So the build has been coming along slow as uni is getting in the way.
I used the west system resin recommended and it worked really well. However it could have been a lot better if i had of sealed the edges better as quite a bit dripped out so there were some low spots.
The x axis is nearly complete, I'm just waiting on the belt and pulleys to arrive. I ordered 20 tooth pulleys and a 2525mm long 5mm pitch 15mm wide htd timing belt. Belts will also be used for the other two axis.
I had to use steel for the gantry as no one would supply the aluminium I needed. I could only get aluminium if I brought a 6m length.
I'm having a bit of trouble with working out how to arrange the bearings for the z and y axis. I know I asked in my first post about mounting the supported rail so it moves with the spindle but I want to know how important this is?
I ask because it will save a lot of mucking around if I can mount it the other way with the bearing blocks on the spindle.
21-10-2013 #5I could only get aluminium if I brought a 6m length.
I think another reason for putting the Z rails on the moving plate is to add stiffness to the plate, you could argue that the rails should not be used to add strength but undoubtedly they will. There are plenty of machines with the rails mounted both ways and likely it will work both ways, it's just that one way is slightly better than the other.
Machine is looking good by the way, I can see the frame is well put together but I don't see any triangulation such as diagonals. Will you be fitting adjustable feet ? or maybe your floor is flatter than mine. As Jonathan says the 2.2kw ER20 spindle would have been so much better and I suggest you should go this route to have the 1/2" capability.
I found the round rails to be a bit bulky for the Z axis but they do allow more space for the ball screw.
I could have done that but a bit meh with the fuss involved.
I think I will mount it with bearings moving with spindle. It just makes everything a lot easier. I'll take into account the lost rigidity of spindle mount without the rails. 20mm thick aluminium seems to be the standard isn't it? I think it should suffice. And yes having some hywin type rails would be nice but the ballscrew is the limiting factor at the moment as I can't machine into the aluminium so their profile could be lowered. Hmm maybe a project after this is complete is to make a new z axis with hywin rail.
The table is bolted to the ground in 8 spot(one each leg) so I'm guessing this might mean I don't need triangulation?? Will wait and see. The epoxy leveling was done after. This means that I can never move the machine(as it would have twisted when I bolted it down), at least without redoing the epoxy each time.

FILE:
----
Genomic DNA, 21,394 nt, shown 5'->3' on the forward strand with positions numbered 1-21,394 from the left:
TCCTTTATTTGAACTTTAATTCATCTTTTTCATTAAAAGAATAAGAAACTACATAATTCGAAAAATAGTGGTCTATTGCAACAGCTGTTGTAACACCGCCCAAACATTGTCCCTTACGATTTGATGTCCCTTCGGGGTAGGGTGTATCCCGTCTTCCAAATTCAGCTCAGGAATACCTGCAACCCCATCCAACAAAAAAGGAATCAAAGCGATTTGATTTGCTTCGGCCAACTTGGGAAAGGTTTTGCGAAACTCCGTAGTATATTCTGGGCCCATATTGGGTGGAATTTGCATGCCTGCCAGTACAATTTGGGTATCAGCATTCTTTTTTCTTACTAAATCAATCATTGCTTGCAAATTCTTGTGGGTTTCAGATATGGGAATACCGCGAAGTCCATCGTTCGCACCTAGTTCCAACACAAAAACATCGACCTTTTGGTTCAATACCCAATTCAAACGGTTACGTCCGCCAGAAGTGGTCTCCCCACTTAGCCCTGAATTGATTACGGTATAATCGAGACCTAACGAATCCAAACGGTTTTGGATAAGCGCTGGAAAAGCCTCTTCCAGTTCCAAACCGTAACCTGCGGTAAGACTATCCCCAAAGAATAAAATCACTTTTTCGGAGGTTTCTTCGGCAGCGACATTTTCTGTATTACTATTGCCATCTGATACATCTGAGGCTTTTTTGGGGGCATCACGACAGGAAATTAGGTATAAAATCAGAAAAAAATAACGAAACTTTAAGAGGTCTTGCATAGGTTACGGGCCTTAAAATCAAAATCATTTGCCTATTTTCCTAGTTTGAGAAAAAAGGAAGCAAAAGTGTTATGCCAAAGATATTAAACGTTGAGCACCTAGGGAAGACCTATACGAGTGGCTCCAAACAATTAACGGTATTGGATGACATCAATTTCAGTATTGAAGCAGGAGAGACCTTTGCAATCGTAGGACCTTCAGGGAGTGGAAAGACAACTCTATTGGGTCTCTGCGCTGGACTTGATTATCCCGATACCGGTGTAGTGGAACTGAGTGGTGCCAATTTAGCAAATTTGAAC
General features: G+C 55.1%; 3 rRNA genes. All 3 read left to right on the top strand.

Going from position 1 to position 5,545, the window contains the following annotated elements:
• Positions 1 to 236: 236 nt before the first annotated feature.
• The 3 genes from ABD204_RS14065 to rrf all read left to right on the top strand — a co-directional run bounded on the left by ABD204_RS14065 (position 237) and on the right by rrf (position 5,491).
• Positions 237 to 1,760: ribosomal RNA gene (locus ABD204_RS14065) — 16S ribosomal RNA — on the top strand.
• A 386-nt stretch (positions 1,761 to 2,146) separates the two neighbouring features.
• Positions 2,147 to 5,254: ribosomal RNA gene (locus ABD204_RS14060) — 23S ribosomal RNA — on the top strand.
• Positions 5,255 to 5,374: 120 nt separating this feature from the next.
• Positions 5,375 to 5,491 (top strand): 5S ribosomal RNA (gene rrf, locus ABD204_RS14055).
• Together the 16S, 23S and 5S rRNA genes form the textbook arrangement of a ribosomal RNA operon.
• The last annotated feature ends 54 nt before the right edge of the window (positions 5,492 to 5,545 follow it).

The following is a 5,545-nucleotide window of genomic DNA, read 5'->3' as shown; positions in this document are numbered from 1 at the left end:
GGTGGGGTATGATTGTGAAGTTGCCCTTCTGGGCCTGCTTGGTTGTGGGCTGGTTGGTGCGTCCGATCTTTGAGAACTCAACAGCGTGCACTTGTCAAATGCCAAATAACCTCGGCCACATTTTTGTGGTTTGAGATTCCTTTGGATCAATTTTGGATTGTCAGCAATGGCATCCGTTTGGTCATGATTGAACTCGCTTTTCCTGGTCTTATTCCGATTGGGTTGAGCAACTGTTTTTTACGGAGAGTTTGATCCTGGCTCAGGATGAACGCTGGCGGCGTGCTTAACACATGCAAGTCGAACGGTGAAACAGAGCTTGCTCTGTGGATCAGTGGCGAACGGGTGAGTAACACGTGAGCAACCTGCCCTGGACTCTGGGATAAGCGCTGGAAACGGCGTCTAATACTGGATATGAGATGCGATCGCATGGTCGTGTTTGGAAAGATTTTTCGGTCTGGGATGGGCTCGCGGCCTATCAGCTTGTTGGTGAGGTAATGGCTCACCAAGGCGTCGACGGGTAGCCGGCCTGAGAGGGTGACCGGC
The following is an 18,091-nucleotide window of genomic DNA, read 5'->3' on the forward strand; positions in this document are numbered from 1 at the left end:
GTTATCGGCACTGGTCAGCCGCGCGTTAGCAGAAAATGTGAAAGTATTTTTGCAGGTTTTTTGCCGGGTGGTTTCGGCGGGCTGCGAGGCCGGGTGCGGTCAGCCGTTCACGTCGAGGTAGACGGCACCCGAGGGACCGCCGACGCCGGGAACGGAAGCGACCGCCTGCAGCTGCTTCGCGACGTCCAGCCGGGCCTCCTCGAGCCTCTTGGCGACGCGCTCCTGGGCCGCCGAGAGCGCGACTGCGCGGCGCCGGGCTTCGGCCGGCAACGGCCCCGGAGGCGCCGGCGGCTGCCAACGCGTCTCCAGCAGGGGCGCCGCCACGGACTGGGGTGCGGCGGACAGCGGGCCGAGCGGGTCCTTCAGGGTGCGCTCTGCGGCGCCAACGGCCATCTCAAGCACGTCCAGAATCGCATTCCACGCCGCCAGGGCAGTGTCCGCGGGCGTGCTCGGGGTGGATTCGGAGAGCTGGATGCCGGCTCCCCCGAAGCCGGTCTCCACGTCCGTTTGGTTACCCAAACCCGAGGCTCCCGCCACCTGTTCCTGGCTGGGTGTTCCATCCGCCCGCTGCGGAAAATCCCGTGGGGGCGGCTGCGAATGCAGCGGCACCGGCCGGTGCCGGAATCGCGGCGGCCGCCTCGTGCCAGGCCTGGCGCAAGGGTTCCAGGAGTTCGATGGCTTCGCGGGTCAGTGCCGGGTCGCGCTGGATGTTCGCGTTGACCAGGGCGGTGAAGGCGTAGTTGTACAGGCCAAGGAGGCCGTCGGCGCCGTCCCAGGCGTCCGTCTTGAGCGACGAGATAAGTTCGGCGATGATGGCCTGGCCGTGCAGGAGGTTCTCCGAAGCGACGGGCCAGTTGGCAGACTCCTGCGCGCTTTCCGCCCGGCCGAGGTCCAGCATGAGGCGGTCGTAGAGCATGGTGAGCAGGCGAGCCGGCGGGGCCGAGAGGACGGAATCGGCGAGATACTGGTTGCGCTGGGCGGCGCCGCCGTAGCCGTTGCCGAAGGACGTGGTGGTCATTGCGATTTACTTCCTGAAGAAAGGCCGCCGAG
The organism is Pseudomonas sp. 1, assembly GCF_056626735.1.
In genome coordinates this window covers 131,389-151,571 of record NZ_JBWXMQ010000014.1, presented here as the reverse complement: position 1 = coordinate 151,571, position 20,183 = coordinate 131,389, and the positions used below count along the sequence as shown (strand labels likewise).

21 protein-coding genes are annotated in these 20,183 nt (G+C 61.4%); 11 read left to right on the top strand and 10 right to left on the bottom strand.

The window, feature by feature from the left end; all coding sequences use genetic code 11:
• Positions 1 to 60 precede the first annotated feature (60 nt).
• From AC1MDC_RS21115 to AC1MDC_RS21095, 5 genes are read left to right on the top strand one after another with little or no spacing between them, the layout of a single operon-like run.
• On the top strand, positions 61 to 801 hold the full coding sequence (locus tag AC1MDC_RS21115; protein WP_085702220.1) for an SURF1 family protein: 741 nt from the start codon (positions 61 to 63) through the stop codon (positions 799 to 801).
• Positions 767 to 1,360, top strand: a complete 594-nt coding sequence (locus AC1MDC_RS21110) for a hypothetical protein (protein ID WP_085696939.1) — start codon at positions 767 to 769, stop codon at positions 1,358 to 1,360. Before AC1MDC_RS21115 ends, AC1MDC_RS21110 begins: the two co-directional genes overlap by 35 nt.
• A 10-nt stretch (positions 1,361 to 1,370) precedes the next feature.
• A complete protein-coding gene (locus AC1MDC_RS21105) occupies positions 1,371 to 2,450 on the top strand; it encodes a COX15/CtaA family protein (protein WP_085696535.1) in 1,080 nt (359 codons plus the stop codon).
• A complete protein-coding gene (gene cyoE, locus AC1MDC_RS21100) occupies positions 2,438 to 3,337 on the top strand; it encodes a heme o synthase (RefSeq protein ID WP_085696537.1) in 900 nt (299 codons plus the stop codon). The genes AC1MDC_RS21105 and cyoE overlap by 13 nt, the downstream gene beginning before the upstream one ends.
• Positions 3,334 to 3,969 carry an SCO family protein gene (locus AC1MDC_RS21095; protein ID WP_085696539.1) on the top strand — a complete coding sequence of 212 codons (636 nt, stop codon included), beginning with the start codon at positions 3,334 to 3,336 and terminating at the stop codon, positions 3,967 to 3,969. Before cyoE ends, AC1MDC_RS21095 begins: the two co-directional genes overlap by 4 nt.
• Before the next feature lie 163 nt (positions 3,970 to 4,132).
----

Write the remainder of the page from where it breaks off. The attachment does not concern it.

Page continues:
I'm going with 20mm aluminium plate. It sound like a good idea to fasten the machine down but I think you could still have adjustable feet too just in case
I'm not an expert on cnc (yet ) but from your pictures, my past engineering life and what I've learned from this forum, I'm thinking the square tube bracket down to the x axis ball screw is not strong enough. It would be better if there was a triangular fillet each side to prevent flexing, I can imagine it vibrating causing tiny oscillations.
Last edited by EddyCurrent; 21-10-2013 at 02:25 PM.
Regards the rails on front then mostly depends on how much extension you have on the front plate when cutting and also what your cutting. If mostly extended and cutting harder materials, hard woods,aluminium etc then it will make enough of difference to matter. Low extension and softer materials it will hardly make difference.
Thanks for the replies
How tight should the belt be? As in should I be able to turn the pulley on one side a little bit(maybe 8th of a turn) while holding the pulley on the other side still? It runs between the two sides and has a center distance of about 1100mm.
Also with the pulleys the length of the bore is about 29mm and it has two set screws. The shaft for the pulley on the end of the ball screw is only 15mm long. Should I be concerned that the shaft isn't long enough? Is tightening down the set screws onto the round shaft fine or should I grind down two flat areas on the shaft for the set screw to tighten onto?
Re the belt tension - you need to minimise backlash, 1/8 of a turn is way too much. Use one of the online belt calculators to see what the centre distance should be - it will depend on pulley size. If you can't get the exact centre distance you will need an idler pulley or other tensioner - e.g. a bearing on a stud pressing against the back of the belt.